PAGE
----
This week on the Investing with IBD podcast, we take some time to remember the 9/11 tragedy ahead of its 20th anniversary. Kenny Polcari, Managing Partner at Kace Capital Advisors, spent four decades as a floor trader on the New York Stock Exchange. That included some time as a floor trader for O’Neil Securities. Kenny gives his take on the current market but also shares his experience on the morning of 9/11. From his office at the World Trade Center to the New York Stock Exchange his powerful story makes it clear why he will never forget the day.
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Take On The Market: What’s Different This Time
Polcari shares that he’s become a little cautious as the market indexes seem extended. Because central banks globally have had an easy monetary policy since the Financial Crisis of 2008, he points out that a whole generation of investors has no experience with normalization of rates.
You can’t ignore the Fed. The speed at which a taper happens as well as rate hikes will have huge market ramifications. The Fed has been very careful about testing the waters and giving notice to investors but at some point a road to normalization will be necessary.
As for the current market environment, there’s a strong buy on the dip mentality. The S&P 500 has barely hit a 5% correction for nearly a year. But, based on his experience, Polcari is ready for a more serious correction, closer to 10%.
Defensive Posturing For A Portfolio
To make sure he’s not caught flat footed, Polcari has focused on three things to take a more defensive posture.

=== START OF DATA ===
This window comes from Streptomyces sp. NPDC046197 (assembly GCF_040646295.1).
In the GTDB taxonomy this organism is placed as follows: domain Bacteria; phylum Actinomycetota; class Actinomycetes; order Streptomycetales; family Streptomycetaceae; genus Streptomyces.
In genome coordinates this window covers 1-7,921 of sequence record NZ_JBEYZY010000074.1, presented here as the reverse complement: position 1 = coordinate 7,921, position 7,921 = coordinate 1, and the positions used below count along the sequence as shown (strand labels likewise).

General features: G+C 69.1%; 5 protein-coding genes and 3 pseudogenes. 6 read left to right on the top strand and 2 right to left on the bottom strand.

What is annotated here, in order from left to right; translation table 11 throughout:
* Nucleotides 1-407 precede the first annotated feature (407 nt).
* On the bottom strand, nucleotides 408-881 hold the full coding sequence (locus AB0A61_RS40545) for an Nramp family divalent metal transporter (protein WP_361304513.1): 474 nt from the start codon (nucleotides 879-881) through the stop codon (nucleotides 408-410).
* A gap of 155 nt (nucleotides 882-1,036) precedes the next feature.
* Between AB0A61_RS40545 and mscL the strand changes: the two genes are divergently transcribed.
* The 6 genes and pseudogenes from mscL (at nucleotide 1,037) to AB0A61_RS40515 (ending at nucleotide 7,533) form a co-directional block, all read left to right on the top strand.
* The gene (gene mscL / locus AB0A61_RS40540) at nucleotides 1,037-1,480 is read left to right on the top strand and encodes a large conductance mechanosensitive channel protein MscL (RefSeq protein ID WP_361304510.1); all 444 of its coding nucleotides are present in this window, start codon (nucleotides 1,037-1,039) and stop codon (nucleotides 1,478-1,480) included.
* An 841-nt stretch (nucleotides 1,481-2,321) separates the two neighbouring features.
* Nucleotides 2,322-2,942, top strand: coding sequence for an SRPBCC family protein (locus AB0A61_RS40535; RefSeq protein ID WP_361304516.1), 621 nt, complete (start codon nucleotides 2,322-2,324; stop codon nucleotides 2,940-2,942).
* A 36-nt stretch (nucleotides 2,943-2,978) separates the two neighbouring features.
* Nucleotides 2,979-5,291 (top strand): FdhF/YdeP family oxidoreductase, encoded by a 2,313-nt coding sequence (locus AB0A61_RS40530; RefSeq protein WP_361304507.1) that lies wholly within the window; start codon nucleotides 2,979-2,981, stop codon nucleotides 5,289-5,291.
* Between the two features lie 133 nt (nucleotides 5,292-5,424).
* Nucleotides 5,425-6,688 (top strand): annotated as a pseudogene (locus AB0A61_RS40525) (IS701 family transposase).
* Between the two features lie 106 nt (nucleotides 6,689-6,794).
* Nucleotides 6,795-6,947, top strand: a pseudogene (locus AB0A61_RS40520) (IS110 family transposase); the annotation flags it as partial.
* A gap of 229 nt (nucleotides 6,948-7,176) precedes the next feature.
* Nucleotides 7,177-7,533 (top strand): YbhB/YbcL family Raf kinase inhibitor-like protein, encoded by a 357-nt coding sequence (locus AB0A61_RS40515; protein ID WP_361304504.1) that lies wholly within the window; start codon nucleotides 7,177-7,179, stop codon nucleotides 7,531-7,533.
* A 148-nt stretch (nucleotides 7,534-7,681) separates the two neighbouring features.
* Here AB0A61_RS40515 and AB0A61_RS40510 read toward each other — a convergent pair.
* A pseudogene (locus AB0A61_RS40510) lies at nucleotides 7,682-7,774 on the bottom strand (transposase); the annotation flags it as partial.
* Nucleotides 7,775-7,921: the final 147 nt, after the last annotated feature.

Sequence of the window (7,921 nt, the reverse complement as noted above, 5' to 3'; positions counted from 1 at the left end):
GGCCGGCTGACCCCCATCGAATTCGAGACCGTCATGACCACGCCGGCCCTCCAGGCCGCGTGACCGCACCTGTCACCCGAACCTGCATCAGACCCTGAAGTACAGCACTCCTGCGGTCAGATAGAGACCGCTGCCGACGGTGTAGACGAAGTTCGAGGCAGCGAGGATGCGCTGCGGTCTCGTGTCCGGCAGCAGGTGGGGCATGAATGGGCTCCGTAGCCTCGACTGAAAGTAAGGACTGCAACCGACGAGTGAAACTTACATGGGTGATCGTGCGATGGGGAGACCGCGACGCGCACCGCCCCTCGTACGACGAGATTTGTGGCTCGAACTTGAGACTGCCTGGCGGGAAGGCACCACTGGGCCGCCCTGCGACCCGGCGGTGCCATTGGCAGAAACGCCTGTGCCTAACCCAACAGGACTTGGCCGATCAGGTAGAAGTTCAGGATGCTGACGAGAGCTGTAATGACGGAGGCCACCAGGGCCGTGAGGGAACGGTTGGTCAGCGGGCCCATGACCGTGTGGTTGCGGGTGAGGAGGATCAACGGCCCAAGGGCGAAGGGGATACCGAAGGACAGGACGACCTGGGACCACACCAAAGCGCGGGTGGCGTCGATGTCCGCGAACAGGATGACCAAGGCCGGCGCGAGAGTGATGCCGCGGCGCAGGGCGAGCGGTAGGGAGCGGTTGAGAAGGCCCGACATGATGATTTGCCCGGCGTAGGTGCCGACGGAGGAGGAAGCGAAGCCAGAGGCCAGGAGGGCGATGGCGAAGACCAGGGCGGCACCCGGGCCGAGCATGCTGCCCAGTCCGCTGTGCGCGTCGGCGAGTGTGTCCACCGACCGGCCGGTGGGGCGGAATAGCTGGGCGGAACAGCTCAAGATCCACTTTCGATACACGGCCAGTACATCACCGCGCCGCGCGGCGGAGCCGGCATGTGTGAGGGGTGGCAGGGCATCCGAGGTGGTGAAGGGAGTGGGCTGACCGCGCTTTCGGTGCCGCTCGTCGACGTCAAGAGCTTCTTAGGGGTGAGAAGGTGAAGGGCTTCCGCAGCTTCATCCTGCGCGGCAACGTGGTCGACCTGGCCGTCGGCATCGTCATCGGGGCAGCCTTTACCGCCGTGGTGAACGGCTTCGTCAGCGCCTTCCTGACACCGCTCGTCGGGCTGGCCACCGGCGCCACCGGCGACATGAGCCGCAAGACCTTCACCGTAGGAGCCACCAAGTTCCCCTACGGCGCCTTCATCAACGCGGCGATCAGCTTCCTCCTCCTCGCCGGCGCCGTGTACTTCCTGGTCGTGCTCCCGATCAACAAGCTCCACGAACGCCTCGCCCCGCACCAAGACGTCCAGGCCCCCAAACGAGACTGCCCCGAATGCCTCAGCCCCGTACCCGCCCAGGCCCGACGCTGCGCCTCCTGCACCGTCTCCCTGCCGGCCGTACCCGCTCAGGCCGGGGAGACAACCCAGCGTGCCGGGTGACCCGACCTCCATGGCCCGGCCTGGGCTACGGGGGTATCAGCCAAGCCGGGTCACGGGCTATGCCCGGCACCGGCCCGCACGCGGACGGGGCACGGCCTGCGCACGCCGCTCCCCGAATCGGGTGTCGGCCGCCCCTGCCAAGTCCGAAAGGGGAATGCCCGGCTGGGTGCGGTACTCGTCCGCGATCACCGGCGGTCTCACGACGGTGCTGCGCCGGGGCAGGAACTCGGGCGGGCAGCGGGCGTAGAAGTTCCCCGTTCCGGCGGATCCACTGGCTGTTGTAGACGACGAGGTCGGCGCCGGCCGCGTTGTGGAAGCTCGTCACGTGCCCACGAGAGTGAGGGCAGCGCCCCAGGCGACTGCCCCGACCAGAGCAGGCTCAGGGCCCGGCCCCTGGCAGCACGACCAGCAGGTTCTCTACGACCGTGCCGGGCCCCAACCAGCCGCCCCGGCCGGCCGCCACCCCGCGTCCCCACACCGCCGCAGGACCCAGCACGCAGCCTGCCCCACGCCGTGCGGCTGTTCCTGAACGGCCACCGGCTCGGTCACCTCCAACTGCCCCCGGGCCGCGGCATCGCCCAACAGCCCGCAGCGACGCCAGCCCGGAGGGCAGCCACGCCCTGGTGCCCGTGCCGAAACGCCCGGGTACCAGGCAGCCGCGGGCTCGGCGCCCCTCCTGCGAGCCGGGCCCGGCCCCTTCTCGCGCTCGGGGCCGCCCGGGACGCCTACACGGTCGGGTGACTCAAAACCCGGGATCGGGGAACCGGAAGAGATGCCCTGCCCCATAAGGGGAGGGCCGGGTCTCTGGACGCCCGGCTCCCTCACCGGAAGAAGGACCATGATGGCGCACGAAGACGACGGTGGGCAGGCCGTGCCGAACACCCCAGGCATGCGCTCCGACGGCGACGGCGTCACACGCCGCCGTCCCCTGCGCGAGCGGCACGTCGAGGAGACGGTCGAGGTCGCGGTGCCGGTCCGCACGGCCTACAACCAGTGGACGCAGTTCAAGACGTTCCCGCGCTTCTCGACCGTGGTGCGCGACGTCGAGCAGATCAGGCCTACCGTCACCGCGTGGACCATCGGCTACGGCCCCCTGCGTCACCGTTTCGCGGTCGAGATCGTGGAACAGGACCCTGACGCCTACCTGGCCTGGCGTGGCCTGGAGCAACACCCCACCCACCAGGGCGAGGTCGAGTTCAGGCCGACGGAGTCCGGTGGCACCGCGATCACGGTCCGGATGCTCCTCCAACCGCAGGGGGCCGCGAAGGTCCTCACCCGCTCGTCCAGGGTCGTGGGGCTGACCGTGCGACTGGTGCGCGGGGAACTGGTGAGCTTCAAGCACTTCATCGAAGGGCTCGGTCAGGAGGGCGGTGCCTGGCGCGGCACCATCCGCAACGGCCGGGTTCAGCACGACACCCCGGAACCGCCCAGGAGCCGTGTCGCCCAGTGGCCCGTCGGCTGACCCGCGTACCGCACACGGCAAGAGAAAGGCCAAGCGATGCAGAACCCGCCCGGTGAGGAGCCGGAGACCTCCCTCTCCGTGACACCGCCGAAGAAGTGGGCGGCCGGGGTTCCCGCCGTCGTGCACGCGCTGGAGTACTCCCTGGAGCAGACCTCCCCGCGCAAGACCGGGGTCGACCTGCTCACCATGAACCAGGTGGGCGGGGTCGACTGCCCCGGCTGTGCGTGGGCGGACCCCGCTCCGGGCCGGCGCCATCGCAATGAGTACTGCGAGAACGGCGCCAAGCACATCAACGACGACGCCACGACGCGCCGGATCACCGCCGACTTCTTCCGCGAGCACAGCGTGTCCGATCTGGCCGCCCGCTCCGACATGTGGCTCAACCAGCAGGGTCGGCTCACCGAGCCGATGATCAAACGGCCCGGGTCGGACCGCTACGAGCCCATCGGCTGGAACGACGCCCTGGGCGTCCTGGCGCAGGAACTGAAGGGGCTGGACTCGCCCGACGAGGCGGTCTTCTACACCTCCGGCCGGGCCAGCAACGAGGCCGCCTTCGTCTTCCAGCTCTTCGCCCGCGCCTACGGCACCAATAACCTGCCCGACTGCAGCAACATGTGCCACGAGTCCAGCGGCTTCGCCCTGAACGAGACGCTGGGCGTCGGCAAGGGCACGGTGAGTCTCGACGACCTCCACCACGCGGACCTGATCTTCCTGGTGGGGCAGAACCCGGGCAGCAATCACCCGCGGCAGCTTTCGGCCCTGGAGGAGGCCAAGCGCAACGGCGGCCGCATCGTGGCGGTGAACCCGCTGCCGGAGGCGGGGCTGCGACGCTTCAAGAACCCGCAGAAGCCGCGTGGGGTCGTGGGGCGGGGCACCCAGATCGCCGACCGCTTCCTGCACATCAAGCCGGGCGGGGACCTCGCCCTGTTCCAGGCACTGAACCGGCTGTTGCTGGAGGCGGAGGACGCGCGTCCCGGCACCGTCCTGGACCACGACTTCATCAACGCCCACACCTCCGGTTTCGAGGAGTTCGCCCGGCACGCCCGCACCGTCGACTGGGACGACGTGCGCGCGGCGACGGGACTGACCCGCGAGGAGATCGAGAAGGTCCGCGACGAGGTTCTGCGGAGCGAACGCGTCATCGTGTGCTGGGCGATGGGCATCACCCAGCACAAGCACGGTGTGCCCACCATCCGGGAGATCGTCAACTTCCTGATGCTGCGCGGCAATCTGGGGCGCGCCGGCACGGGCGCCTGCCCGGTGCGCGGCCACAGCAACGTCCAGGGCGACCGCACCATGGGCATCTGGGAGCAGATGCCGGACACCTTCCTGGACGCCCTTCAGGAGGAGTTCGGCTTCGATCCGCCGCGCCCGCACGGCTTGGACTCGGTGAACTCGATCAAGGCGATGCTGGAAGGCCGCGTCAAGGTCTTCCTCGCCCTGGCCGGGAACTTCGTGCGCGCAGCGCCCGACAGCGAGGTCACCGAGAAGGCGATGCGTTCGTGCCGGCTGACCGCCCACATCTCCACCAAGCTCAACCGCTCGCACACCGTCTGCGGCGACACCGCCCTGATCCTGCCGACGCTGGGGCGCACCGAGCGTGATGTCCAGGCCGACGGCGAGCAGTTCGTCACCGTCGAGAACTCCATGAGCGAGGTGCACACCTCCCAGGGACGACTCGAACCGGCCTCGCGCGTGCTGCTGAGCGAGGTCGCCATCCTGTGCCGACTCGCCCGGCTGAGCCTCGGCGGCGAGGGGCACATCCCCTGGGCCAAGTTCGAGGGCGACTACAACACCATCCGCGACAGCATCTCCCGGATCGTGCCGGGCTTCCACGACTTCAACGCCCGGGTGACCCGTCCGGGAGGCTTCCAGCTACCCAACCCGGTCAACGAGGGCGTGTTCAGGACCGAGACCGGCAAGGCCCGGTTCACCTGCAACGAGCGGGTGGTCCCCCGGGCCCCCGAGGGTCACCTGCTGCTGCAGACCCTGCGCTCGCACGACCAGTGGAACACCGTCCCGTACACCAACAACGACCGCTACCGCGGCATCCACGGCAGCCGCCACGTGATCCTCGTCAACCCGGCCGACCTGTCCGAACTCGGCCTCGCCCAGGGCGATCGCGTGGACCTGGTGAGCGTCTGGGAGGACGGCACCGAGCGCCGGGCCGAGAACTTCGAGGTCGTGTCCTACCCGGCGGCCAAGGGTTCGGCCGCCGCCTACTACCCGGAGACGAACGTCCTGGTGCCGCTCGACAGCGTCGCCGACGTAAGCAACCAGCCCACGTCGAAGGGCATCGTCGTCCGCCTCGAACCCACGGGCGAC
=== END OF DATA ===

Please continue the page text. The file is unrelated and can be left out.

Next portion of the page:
Hedging: Fear Index Provides Protection
For his overall portfolio, he finds it easier to hold some of his big leaders by using a hedge. The ProShares VIX Short-Term Futures (VIXY) moves with the implied volatility from the options market on the S&P 500 index. The VIX is also known as the “fear index.” During a market correction, the VIX can spike up a great deal. A position in VIXY will go up in that case and help offset hits to your portfolio.
IBM Stock: An Out Of Favor Value Play?
Polcari is also looking at some areas and stocks that have been out of favor. International Business Machines (IBM) is one of these value type plays he’s looking at. It’s a solid company with less volatility and a healthy dividend yield of 4.8%.
Defense With Utilities
Utilities can often be used as a dividend play that tends to do better during corrections. Rather than try to pick a single stock, Polcari opted for the Select Sector SPDR Utility ETF (XLU).
Remembering 9/11 From Ground Zero
When 9/11 happened, Kenny was right there. He was at his office at the 55th floor of the South Tower of the World Trade Center that morning and decided to skip breakfast with his colleagues to catch up on work.
A persistent colleague came back to convince Kenny to join them for breakfast. Minutes later, as Kenny sat down to breakfast at the New York Stock Exchange a few blocks away, the first plane hit the North Tower.
Kenny shares how the rest of his day went and how 9/11 changed trading at the New York Stock Exchange forever. He includes what it was like going back to the NYSE, after it was closed for six days, and waiting with bated breath to see if operations could resume in an orderly fashion. Watch or listen to the last segment to hear Kenny tell it in his own words.
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